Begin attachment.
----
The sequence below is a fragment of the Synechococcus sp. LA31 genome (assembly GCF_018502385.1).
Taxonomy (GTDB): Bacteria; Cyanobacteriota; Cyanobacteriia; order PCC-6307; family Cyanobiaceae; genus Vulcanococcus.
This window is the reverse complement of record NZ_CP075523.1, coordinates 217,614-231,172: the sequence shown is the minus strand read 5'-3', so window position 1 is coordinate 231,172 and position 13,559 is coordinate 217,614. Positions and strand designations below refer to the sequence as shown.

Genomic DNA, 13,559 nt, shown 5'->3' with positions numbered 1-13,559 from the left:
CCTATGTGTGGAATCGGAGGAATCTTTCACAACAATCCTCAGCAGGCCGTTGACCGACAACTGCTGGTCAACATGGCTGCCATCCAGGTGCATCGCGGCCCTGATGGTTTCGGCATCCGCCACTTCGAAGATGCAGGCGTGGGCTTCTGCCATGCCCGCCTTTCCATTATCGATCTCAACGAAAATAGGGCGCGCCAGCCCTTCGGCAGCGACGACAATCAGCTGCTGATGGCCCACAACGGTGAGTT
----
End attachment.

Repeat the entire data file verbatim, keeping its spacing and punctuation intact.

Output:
The sequence below is a fragment of the Synechococcus sp. LA31 genome (assembly GCF_018502385.1).
Taxonomy (GTDB): Bacteria; Cyanobacteriota; Cyanobacteriia; order PCC-6307; family Cyanobiaceae; genus Vulcanococcus.
This window is the reverse complement of record NZ_CP075523.1, coordinates 217,614-231,172: the sequence shown is the minus strand read 5'-3', so window position 1 is coordinate 231,172 and position 13,559 is coordinate 217,614. Positions and strand designations below refer to the sequence as shown.

Genomic DNA, 13,559 nt, shown 5'->3' with positions numbered 1-13,559 from the left:
CCTATGTGTGGAATCGGAGGAATCTTTCACAACAATCCTCAGCAGGCCGTTGACCGACAACTGCTGGTCAACATGGCTGCCATCCAGGTGCATCGCGGCCCTGATGGTTTCGGCATCCGCCACTTCGAAGATGCAGGCGTGGGCTTCTGCCATGCCCGCCTTTCCATTATCGATCTCAACGAAAATAGGGCGCGCCAGCCCTTCGGCAGCGACGACAATCAGCTGCTGATGGCCCACAACGGTGAGTT